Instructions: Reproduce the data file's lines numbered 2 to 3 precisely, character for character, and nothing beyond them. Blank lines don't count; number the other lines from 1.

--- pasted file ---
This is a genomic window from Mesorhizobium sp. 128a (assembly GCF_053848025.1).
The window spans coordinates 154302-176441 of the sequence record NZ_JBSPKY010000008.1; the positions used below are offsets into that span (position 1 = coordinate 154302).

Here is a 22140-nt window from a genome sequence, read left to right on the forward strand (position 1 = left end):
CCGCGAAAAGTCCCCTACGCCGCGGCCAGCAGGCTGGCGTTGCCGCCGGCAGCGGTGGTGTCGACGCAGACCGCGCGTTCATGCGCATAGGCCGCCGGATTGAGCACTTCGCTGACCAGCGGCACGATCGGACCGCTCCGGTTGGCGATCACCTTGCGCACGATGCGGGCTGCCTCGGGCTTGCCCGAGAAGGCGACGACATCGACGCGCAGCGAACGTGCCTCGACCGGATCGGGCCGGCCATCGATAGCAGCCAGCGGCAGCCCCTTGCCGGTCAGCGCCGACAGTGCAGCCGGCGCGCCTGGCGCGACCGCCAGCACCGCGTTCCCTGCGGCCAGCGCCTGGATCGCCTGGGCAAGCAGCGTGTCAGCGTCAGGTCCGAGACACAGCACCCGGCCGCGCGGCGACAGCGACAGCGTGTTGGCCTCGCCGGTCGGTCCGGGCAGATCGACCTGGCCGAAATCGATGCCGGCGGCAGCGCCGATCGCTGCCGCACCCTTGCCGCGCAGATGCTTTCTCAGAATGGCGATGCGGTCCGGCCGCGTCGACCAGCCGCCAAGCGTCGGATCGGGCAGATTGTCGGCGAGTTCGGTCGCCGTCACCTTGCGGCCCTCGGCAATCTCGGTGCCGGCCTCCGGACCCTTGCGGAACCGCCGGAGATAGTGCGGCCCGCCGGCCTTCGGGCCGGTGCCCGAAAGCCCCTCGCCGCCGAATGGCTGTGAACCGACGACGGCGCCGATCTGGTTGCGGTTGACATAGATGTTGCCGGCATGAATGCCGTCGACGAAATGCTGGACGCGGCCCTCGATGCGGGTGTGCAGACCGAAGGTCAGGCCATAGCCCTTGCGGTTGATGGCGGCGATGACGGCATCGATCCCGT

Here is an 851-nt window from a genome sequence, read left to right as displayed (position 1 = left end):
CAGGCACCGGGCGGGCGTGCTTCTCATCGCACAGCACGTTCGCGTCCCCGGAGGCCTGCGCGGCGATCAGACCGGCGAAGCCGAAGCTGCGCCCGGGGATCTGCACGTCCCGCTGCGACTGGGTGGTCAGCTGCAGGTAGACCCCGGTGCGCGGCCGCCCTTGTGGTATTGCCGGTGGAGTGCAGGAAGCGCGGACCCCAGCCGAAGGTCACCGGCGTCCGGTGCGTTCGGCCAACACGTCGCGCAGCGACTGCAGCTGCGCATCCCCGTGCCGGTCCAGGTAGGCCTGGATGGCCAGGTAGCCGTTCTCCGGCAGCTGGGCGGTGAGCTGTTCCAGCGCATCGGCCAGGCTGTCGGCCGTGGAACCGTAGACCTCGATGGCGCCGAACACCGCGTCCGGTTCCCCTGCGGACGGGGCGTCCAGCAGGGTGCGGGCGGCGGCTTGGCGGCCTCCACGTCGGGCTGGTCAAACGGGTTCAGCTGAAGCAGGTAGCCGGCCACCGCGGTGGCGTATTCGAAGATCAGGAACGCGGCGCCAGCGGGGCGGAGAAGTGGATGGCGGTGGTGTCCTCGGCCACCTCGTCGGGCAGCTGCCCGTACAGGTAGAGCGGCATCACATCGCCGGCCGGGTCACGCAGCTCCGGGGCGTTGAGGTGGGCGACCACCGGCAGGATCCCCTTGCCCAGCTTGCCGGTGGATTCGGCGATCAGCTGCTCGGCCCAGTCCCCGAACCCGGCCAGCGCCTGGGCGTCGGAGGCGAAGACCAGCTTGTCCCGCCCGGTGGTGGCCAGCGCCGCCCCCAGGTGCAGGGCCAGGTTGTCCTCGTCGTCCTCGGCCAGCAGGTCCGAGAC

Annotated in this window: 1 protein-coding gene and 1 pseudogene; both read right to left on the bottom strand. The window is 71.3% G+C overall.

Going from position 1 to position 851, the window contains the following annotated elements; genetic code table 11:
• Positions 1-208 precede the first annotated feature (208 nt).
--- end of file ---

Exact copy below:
The window spans coordinates 154302-176441 of the sequence record NZ_JBSPKY010000008.1; the positions used below are offsets into that span (position 1 = coordinate 154302).

Here is a 22140-nt window from a genome sequence, read left to right on the forward strand (position 1 = left end):